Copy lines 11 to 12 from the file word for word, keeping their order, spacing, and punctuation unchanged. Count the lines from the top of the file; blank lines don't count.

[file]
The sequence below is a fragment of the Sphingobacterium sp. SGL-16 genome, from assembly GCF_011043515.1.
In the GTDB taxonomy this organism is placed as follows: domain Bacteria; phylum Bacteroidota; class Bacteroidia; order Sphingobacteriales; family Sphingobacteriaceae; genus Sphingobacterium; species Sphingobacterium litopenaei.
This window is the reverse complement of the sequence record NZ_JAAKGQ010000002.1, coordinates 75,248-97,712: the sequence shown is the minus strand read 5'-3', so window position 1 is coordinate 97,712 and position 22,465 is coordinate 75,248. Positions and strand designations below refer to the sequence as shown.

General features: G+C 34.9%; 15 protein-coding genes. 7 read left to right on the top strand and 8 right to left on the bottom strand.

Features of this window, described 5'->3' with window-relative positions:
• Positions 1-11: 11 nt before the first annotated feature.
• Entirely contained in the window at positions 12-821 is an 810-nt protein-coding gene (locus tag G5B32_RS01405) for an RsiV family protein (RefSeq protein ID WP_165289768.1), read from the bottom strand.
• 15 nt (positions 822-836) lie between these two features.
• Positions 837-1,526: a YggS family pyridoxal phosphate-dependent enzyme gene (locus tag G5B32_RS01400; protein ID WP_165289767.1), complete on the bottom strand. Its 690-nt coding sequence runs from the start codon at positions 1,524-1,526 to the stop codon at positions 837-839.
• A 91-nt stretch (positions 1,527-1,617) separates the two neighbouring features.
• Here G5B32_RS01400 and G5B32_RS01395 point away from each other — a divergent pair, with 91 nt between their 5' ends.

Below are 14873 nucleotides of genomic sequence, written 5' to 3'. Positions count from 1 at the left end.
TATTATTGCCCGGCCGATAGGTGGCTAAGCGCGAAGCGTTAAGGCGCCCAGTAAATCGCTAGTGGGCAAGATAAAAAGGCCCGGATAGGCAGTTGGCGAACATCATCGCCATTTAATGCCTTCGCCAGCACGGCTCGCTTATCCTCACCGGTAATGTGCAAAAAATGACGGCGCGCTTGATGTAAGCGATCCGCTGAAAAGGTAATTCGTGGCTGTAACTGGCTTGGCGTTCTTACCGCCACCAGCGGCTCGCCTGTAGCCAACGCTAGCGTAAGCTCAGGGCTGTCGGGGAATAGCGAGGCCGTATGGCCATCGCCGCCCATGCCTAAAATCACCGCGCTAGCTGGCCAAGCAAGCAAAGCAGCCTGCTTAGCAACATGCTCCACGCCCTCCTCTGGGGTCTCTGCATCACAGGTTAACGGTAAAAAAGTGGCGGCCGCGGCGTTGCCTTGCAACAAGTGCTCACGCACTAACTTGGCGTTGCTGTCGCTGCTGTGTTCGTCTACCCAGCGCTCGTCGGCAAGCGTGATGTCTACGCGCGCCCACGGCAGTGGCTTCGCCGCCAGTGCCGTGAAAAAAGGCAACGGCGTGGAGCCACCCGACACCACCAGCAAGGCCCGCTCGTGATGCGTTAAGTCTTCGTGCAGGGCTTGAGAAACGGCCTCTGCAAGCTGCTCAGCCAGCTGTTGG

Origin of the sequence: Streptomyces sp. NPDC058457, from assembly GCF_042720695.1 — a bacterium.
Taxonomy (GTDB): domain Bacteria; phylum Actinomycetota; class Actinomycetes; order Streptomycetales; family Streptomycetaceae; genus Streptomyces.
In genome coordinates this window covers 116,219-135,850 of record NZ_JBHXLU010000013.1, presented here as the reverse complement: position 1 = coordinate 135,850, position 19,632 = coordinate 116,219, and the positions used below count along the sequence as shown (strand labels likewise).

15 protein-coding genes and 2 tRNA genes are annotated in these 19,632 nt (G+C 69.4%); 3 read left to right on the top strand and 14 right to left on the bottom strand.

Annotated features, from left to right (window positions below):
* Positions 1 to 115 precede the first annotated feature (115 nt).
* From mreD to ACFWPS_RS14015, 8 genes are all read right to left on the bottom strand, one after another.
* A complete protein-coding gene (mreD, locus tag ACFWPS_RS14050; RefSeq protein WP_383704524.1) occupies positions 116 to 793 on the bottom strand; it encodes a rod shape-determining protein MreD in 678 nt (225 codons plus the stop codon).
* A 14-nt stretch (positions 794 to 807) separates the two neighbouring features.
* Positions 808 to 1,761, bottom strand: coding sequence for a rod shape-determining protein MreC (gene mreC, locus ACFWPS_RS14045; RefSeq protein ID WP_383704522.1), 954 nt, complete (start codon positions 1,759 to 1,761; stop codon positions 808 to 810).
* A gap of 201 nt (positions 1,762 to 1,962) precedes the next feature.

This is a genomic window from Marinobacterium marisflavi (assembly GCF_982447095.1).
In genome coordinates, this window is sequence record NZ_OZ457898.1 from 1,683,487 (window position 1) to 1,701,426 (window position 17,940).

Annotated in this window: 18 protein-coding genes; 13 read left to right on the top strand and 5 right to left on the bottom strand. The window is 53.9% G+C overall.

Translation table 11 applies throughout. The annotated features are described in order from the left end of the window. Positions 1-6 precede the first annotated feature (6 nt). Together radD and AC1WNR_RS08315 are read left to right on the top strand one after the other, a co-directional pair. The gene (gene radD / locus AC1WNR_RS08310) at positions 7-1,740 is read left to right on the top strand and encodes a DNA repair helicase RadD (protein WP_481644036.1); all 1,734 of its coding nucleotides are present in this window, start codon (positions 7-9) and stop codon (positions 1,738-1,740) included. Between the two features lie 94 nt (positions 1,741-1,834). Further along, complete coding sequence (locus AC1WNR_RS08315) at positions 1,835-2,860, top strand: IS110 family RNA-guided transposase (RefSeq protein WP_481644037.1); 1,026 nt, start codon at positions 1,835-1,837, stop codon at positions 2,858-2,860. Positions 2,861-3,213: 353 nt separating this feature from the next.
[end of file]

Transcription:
• Here G5B32_RS01400 and G5B32_RS01395 point away from each other — a divergent pair, with 91 nt between their 5' ends.

Below are 14873 nucleotides of genomic sequence, written 5' to 3'. Positions count from 1 at the left end.